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Government Contracting in Business: A Guide For Small Businesses

Government Contracting in Business: A Guide For Small Businesses

The COVID-19 had everyone in a tight chokehold. Countless businesses, especially small businesses, were shut down due to the pandemic’s adverse economic impact. And unfortunately, the construction industry was one the most affected industries.

A series of lockdowns and quarantines put the economy on a dangerous pause. Given how sensitive the construction industry is to economic changes, it is not surprising why construction companies downsized—and even went out of business. Despite this grim situation, this study states that the construction industry also holds the greatest potential to stimulate economic recovery. With government programs that aim to revitalize the economy in full swing, such as the Bipartisan Infrastructure Law, things are finally looking up for the general contracting business owners.


Government Contracting in Business: Pros and Cons

Federal business assistance programs
Photo Contributor: Chay_Tee/Shutterstock


  • Lucrative profits

In spite of the pandemic, federal government spending consistently rose. During the peak of COVID-19 in 2020, the U.S. government awarded a record-breaking $682 billion for contracting business contracts. Although this figure dipped in 2021 due to a decrease in research spending for COVID-19, their 2021 spending still ranked second-highest since 2017.

Furthermore, the federal government is launching various initiatives to stimulate the economy. More and more government business contracts will be awarded in the coming days. In addition to the trillion-dollar Bipartisan Infrastructure Law (Infrastructure Investment and Jobs Act), there is a foreseen $203 billion government spending for business contracts.

  • Stable income stream

Business contracts awarded by the government always last for quite a while compared to other clients. A single project with them can last for 1-3 years. And they can also choose to extend the contract with you if there are still things that need to be done for the contract.

  • Exclusive government contracting opportunities for small businesses

Small business owners faced the brunt of the economic crises brought by the pandemic. And that is why there are special contract provisions for small businesses.

Set-asides, or set-aside contracts, are federal contracts that limit the competition for small businesses. If established companies and smaller general contractors face off in a competitive bid, the playing field wouldn’t be even for them. To qualify for set-asides, your business must register with SBA’s contracting assistance programs. Whether you are a general contracting business owner or not, as long as you satisfy the requirements, you can bid for set-asides.

If you are managing a small construction business, you can try to see the other assistance programs available for you. Depending on your industry, you can access loans, grants, investment capital, and assistance programs.



  • Steep learning curve

The tangled web of paperwork you must navigate to register your business as a federal contractor is intimidating. On top of managing your company’s daily operations, you must ensure that your business complies with federal and state regulations and arrange all documentation required for your registration.

  • Slow profit growth

With great profits come great requirements.

If you are looking for an overnight miracle, this business path is not for you. Before you can start reaping the benefits of being a general contractor, you have to go through all the hoops–ensuring business compliance, registering in the right places, bidding for business contracts, and a whole lot more.

If you want to make it big in the federal contracting business, you need to put in the work. You must have the guts and the smarts to rise above this highly-competitive industry.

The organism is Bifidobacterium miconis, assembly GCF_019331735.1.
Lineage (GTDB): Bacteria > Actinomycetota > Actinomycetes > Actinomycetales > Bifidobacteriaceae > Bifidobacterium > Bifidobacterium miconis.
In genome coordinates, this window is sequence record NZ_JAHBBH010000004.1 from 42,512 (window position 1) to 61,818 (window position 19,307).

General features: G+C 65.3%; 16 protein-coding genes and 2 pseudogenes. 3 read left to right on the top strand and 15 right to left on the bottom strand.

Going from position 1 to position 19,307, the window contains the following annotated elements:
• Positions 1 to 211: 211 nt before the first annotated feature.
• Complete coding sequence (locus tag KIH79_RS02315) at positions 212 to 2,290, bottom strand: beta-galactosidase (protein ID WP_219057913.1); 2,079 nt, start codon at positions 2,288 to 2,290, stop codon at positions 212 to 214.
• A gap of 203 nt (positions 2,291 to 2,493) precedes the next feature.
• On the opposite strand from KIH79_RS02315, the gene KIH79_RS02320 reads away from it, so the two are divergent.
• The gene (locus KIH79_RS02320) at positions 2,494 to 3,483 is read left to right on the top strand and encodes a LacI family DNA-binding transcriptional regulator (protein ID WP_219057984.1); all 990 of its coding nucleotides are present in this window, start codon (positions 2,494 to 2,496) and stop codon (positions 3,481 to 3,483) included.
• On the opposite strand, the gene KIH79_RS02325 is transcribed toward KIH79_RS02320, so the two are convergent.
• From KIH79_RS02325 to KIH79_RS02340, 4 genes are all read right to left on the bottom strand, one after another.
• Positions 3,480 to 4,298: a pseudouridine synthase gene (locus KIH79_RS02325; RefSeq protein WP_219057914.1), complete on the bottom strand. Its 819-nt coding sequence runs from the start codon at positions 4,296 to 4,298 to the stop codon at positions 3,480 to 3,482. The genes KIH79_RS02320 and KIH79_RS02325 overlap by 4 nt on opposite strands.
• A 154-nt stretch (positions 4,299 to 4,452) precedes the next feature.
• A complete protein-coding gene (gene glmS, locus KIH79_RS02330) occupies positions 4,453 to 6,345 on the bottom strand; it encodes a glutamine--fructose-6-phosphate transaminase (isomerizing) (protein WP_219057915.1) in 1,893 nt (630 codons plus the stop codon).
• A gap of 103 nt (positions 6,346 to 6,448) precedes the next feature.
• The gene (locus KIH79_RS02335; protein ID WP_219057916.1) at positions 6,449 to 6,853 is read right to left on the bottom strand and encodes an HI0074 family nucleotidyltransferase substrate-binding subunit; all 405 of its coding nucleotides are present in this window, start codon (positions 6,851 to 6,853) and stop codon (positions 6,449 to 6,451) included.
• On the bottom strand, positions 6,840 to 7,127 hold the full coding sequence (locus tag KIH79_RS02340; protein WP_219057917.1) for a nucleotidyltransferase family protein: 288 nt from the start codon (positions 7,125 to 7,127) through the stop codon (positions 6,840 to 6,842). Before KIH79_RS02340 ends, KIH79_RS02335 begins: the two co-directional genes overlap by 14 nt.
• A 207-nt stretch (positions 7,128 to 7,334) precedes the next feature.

• Lengthy and costly paperwork processes

The amount of paperwork you need to accomplish is a roadblock general contractors must overcome.

First, you must fulfill the requirements to ensure your company complies with federal, state, and local business regulations. As of writing, there are roughly 90,000 laws and regulations in effect. This confuses small business owners and saddles them with unnecessary cost burdens.

Second, the federal government is strict in selecting general contractors to work with. They implement a rigorous registration process and licensing requirements to ensure that only those who are committed and capable can join the industry. But we are here to walk you through it!


How to start a general contracting business?

How to start a general contracting business
Photo Contributor: YP_Studio/Shutterstock


  1. Understand the licensing requirements

There is a lot at stake when it comes to infrastructure projects with the government. It should be built according to the safety and building codes, especially since most of these projects will be used by the greater public.

Given how the resources used in federal contracts came from the public, the safety of these public structures should be top-notch. And that is why the federal government has laid out a stringent licensing process for general contractors who want to do business with the public sector.

To become a general contractor in the federal contracting field, you should possess the professional skills and experience necessary to perform the job. And to prove that you have what it takes to be one, you have to obtain the required licenses. Double-check the requirements needed for your state and federal licensing since the licensing requirements may differ for every state.


  1. Decide on your business structure

After obtaining the necessary professional and business licenses to operate your new business, you now have to decide your business structure. Most small businesses choose between sole proprietorship, s corporation, or LLC. Carefully choose which business structure will work for your company since it entails tax implications that will affect you.

To give you a gist, here are some of the things you should know about these business structures:

  • Sole Proprietorship

Since fewer government regulations are imposed on a business structured as a sole proprietorship, this structure is commonly used by small businesses, independent contractors, and consultants.

If you plan to structure your business as a sole proprietorship, you will experience certain tax advantages, such as paying fewer taxes and easier tax filing. Unlike other business structures, you do not have to get an Employer Identification Number (EIN) from IRS since you are only required to pay your personal income taxes. However, your company’s liabilities might affect your personal assets.

  • Limited Liability Company (LLC)

Unlike a sole proprietorship, an LLC business structure will protect you from personal responsibility for your company’s debts and liabilities.